# Project Euler 206, Concealed Square

Find the unique positive integer whose square has the form 1_2_3_4_5_6_7_8_9_0,
where each “_” is a single digit.

All right. The largest square we can get is:

``````largest <- 1929394959697989990
``````

And the smallest:

``````smallest <- 1020304050607080900
``````

That means, that the integer we are looking for is in this interval:

``````sqrt(smallest)
``````
```##  1010101010.1010101
```
``````sqrt(largest)
``````
```##  1389026623.1062636
```

We know that the square has to end on 0. That means, that the integer must also end on 0.

Any integer with 0 as the last digit, will give us a square that ends with 00.

From that we can conclude, that the square end with 900, and from that, that the integer must end with either 30 or 70.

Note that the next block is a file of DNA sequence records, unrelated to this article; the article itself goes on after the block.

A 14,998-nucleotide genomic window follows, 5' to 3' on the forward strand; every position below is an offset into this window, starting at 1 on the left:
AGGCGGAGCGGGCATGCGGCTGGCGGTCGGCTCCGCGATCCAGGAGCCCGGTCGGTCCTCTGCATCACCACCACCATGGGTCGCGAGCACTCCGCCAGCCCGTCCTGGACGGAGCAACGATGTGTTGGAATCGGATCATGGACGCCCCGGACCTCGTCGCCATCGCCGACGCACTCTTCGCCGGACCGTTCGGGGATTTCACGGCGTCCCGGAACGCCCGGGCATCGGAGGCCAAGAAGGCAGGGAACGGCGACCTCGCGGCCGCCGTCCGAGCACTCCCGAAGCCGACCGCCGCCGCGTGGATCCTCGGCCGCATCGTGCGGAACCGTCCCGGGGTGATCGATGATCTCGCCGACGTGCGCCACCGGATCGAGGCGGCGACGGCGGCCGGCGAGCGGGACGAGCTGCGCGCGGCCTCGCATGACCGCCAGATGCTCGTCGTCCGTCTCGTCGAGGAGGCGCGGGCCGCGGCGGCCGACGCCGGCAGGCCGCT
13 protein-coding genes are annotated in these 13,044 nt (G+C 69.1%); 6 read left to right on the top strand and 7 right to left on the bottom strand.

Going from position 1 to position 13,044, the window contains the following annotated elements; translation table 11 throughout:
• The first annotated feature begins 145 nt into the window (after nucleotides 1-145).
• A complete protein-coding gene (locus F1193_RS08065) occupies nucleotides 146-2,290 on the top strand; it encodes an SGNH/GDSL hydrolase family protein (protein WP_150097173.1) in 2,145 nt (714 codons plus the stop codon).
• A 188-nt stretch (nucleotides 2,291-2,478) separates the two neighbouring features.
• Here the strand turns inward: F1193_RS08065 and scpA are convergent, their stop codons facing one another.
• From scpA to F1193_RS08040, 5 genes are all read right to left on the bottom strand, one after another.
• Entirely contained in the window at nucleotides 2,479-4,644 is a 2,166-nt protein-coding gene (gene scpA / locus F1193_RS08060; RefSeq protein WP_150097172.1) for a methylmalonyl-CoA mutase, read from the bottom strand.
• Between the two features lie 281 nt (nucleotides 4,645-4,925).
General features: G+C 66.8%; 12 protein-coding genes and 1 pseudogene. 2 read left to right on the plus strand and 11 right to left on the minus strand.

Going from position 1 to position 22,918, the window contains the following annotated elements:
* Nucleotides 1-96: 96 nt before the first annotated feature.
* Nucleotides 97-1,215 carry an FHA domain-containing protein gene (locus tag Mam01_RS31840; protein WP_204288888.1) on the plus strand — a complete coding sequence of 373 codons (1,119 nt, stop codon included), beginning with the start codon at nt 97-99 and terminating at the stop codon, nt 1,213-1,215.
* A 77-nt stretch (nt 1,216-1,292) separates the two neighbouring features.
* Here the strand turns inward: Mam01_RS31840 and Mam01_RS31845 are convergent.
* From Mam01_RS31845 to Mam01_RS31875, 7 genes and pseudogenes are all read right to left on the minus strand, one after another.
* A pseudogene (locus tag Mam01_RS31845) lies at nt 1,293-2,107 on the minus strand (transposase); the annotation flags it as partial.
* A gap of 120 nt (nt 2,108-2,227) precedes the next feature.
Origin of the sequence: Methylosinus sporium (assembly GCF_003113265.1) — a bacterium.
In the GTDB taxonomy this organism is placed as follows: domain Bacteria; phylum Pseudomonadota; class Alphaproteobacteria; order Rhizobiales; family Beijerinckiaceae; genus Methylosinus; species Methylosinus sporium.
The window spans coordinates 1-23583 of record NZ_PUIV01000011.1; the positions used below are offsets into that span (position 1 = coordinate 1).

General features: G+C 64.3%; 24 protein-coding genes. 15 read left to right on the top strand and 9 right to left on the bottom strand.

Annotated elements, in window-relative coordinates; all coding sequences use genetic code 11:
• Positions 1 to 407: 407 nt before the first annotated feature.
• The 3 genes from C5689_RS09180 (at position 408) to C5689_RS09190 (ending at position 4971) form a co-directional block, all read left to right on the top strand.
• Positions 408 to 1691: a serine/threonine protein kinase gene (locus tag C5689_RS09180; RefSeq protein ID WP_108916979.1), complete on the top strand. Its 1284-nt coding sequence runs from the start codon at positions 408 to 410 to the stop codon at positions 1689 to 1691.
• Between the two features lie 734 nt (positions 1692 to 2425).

That trims the number of integers we need to check significantly.

Although the range we are looking at, is reduced only a little:

1010101030 to 1389026670.

We are going to need a couple of libraries:

``````library(tibble)
library(dplyr)
``````
``````result <- seq(1010101030,1389026670, by = 10) %>%
enframe() %>%
filter(value%%100 %in% c(30,70)) %>%
mutate(square = (value)**2) %>%
filter(square%/%10000000000000000%%10 == 2) %>%
filter(square%/%100000000000000%%10 == 3) %>%
filter(square%/%1000000000000%%10 == 4) %>%
filter(square%/%10000000000%%10 == 5) %>%
filter(square%/%100000000%%10 == 6) %>%
filter(square%/%1000000%%10 == 7) %>%
filter(square%/%10000%%10 == 8) %>%
select(value)
``````

Not very elegant. A more detailed analysis might have given the result without having to write any code.